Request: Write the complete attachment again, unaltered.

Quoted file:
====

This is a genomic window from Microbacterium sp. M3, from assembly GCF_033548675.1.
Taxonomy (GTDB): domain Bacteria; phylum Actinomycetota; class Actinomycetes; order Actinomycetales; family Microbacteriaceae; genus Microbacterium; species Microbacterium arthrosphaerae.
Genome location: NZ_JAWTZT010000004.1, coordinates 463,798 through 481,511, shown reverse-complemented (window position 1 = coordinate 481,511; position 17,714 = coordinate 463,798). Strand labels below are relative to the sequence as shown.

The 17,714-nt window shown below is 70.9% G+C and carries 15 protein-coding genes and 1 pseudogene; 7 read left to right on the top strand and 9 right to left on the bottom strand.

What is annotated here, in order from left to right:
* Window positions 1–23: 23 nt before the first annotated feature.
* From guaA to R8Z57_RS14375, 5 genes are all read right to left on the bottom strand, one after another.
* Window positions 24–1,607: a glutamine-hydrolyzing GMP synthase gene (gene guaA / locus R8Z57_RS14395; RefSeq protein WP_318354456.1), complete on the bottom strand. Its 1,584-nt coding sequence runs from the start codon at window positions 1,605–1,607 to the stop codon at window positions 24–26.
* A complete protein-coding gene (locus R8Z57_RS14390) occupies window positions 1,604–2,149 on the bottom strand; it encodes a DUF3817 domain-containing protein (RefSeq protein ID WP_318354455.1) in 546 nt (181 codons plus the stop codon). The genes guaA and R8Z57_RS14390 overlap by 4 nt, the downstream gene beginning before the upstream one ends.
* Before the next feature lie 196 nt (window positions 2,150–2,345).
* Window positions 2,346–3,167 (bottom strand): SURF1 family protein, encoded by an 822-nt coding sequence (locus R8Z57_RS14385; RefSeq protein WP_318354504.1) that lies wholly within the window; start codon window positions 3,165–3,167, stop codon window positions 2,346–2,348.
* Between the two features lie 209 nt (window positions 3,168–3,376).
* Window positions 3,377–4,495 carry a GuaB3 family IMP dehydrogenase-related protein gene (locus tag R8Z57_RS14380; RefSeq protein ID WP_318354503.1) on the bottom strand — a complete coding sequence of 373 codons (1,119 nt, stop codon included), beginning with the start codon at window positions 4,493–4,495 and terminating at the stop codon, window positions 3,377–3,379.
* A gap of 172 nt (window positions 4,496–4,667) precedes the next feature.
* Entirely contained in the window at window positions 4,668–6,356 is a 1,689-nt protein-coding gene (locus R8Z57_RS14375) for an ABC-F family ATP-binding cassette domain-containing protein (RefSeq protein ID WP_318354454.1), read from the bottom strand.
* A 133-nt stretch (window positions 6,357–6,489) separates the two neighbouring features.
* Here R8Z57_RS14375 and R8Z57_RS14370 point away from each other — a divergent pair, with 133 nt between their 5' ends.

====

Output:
This is a genomic window from Microbacterium sp. M3, from assembly GCF_033548675.1.
Taxonomy (GTDB): domain Bacteria; phylum Actinomycetota; class Actinomycetes; order Actinomycetales; family Microbacteriaceae; genus Microbacterium; species Microbacterium arthrosphaerae.
Genome location: NZ_JAWTZT010000004.1, coordinates 463,798 through 481,511, shown reverse-complemented (window position 1 = coordinate 481,511; position 17,714 = coordinate 463,798). Strand labels below are relative to the sequence as shown.

The 17,714-nt window shown below is 70.9% G+C and carries 15 protein-coding genes and 1 pseudogene; 7 read left to right on the top strand and 9 right to left on the bottom strand.

What is annotated here, in order from left to right:
* Window positions 1–23: 23 nt before the first annotated feature.
* From guaA to R8Z57_RS14375, 5 genes are all read right to left on the bottom strand, one after another.
* Window positions 24–1,607: a glutamine-hydrolyzing GMP synthase gene (gene guaA / locus R8Z57_RS14395; RefSeq protein WP_318354456.1), complete on the bottom strand. Its 1,584-nt coding sequence runs from the start codon at window positions 1,605–1,607 to the stop codon at window positions 24–26.
* A complete protein-coding gene (locus R8Z57_RS14390) occupies window positions 1,604–2,149 on the bottom strand; it encodes a DUF3817 domain-containing protein (RefSeq protein ID WP_318354455.1) in 546 nt (181 codons plus the stop codon). The genes guaA and R8Z57_RS14390 overlap by 4 nt, the downstream gene beginning before the upstream one ends.
* Before the next feature lie 196 nt (window positions 2,150–2,345).
* Window positions 2,346–3,167 (bottom strand): SURF1 family protein, encoded by an 822-nt coding sequence (locus R8Z57_RS14385; RefSeq protein WP_318354504.1) that lies wholly within the window; start codon window positions 3,165–3,167, stop codon window positions 2,346–2,348.
* Between the two features lie 209 nt (window positions 3,168–3,376).
* Window positions 3,377–4,495 carry a GuaB3 family IMP dehydrogenase-related protein gene (locus tag R8Z57_RS14380; RefSeq protein ID WP_318354503.1) on the bottom strand — a complete coding sequence of 373 codons (1,119 nt, stop codon included), beginning with the start codon at window positions 4,493–4,495 and terminating at the stop codon, window positions 3,377–3,379.
* A gap of 172 nt (window positions 4,496–4,667) precedes the next feature.
* Entirely contained in the window at window positions 4,668–6,356 is a 1,689-nt protein-coding gene (locus R8Z57_RS14375) for an ABC-F family ATP-binding cassette domain-containing protein (RefSeq protein ID WP_318354454.1), read from the bottom strand.
* A 133-nt stretch (window positions 6,357–6,489) separates the two neighbouring features.
* Here R8Z57_RS14375 and R8Z57_RS14370 point away from each other — a divergent pair, with 133 nt between their 5' ends.